I, Karli Barich, Ektos Director of Marketing, will be one of the millions of migrators into the path of totality this weekend. We hit the road on Saturday, with our ISO-approved solar glasses, extra gas, and even our own portable toilet. I got to thinking about all our fabulous Ektos customers in the path of totality and thought I’d spread some of my nerd knowledge on the event.
Is your restaurant near the path of totality for the upcoming solar eclipse on Monday?
If so, here are some things you should know:
Your restaurant’s visibility will decrease if your lights are off!
From 9AM Pacific to 3PM Eastern, through 14 states across the U.S., it will feel like a short night in the middle of the day.
Watch this video to get a glimpse of Monday’s eclipse, and how it will impact your lights. For Ektos customers, this automated lighting scenario applies to all of our serviced energy management systems. **Note here: Your eclipse times will be different from the video depending on your location.
The eclipse will have a gradual effect on daylight over about two and a half (2.5) hours. Take a look at this map to see the eclipse’s impact on your restaurant’s location.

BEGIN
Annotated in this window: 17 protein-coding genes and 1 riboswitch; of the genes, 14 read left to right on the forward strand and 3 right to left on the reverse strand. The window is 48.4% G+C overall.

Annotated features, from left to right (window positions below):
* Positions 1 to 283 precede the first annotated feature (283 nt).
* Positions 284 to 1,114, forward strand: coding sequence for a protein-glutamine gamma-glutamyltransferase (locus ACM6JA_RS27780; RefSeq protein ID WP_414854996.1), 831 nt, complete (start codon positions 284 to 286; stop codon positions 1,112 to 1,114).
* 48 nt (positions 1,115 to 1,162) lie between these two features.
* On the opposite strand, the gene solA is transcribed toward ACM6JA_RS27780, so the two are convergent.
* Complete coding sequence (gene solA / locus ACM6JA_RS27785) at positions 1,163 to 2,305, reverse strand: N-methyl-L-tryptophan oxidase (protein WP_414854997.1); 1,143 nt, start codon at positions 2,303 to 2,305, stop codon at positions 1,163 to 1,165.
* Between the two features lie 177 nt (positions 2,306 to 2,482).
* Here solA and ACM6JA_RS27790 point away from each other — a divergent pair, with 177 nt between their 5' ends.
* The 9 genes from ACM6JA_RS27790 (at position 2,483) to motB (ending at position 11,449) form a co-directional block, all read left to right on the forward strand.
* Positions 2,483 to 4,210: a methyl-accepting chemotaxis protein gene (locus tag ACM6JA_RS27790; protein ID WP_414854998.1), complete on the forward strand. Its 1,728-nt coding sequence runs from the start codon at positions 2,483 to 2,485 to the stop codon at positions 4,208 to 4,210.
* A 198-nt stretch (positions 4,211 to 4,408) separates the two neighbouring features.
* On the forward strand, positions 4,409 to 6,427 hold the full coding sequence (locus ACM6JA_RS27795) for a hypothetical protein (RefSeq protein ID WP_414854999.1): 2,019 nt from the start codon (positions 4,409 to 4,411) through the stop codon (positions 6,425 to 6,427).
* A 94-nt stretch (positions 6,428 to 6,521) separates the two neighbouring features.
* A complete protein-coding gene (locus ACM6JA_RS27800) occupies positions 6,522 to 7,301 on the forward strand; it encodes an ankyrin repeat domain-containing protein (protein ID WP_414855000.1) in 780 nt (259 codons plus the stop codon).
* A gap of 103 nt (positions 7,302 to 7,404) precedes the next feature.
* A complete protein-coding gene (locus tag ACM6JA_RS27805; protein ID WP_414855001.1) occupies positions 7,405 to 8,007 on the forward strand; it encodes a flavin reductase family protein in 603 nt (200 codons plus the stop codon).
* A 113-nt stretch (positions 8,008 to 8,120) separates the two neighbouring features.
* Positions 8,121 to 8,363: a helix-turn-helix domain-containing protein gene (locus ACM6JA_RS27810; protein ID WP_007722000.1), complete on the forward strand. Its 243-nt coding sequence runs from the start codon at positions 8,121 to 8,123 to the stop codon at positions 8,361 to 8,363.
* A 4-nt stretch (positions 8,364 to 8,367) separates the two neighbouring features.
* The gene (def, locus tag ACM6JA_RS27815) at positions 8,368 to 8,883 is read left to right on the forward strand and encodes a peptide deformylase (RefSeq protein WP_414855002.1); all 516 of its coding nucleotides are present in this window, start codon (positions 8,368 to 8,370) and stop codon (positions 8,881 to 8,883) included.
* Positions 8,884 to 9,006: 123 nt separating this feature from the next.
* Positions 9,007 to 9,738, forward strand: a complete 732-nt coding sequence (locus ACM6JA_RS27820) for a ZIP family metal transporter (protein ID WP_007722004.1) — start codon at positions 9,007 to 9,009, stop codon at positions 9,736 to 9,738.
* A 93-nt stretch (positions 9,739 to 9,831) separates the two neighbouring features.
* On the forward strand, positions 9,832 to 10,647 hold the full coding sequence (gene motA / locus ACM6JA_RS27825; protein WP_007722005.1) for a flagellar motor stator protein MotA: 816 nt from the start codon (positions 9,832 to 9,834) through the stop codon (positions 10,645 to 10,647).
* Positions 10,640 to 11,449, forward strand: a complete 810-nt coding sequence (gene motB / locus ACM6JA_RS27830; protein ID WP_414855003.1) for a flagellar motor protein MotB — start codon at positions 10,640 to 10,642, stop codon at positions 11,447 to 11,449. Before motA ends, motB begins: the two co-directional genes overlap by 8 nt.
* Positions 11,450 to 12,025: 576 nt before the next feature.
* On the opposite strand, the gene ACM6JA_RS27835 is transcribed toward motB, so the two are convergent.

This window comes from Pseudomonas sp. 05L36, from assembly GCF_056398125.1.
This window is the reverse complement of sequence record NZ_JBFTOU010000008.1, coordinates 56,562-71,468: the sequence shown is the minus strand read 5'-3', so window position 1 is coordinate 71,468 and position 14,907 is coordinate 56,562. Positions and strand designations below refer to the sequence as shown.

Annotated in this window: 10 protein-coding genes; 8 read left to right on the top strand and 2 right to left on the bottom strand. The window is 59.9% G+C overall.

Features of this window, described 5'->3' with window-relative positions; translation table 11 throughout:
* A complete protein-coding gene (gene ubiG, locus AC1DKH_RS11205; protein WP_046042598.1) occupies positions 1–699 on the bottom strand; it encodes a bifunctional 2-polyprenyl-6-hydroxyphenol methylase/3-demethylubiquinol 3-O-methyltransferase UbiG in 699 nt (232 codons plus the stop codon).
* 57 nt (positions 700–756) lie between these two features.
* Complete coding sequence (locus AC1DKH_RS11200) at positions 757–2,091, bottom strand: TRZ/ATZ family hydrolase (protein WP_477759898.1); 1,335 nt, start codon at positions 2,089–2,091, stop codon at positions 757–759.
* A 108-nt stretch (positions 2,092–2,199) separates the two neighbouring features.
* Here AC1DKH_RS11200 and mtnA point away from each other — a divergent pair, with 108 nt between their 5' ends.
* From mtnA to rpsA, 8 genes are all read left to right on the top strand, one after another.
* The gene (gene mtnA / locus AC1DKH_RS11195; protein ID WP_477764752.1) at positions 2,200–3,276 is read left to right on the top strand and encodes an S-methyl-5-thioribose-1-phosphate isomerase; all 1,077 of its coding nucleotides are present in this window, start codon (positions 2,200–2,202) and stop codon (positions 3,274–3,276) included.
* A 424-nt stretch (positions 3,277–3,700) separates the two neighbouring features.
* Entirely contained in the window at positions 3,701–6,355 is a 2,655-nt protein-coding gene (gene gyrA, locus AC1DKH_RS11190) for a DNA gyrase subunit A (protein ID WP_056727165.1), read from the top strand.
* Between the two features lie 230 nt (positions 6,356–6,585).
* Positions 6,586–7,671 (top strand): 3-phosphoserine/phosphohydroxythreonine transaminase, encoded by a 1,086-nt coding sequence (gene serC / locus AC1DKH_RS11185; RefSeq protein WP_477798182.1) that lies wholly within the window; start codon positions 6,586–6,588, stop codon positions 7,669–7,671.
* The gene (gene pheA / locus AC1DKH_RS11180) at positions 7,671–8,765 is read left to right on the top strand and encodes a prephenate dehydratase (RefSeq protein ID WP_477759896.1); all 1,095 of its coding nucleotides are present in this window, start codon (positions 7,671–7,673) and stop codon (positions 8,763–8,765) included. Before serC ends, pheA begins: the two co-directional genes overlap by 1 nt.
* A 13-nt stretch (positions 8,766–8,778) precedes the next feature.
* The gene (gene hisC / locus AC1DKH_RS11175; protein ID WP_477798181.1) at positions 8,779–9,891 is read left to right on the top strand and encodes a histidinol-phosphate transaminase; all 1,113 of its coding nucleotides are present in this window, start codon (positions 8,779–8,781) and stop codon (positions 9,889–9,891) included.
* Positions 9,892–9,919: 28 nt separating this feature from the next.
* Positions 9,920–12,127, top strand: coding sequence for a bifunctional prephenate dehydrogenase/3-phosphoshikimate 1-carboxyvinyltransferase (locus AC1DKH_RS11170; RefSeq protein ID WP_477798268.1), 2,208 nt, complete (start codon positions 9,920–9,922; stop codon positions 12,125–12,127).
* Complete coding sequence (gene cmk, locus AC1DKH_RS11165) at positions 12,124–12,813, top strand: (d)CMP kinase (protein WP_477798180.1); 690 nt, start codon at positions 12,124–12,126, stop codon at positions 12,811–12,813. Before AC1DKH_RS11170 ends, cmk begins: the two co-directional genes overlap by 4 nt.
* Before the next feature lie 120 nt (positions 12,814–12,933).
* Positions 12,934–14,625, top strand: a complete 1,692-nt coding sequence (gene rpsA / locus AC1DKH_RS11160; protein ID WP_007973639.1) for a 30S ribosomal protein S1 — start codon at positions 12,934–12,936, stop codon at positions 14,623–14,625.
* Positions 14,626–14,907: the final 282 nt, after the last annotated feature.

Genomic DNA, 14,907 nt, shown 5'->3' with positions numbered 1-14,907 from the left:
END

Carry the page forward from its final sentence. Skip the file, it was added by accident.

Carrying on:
The country is expecting a migration of around 7 million people into the path of totality during the eclipse, so prepare for a swarm of customers! Let your outside lights help you to attract them to your restaurant!
Part of the excitement of a total solar eclipse is the darkness in mid-day. If your parking lot lights are on during 100% total eclipse, you may get a few complaints. For Ektos customers, we can help your parking lot stay in darkness and keep your building lights on. Be sure to contact our customer service (1-800-783-0383) if this is something you want to do.
Which applies to you?
My lights are halogen (i.e. old-school).
As you know, halogen lights take much more energy to turn on and keep on than LEDs, so depending on your restaurant’s location you may want to keep outside lights off. If you have halogen outside lights and your restaurant is outside of the path of totality (85% and lower), we recommend you do nothing and go about your eclipse day as normal.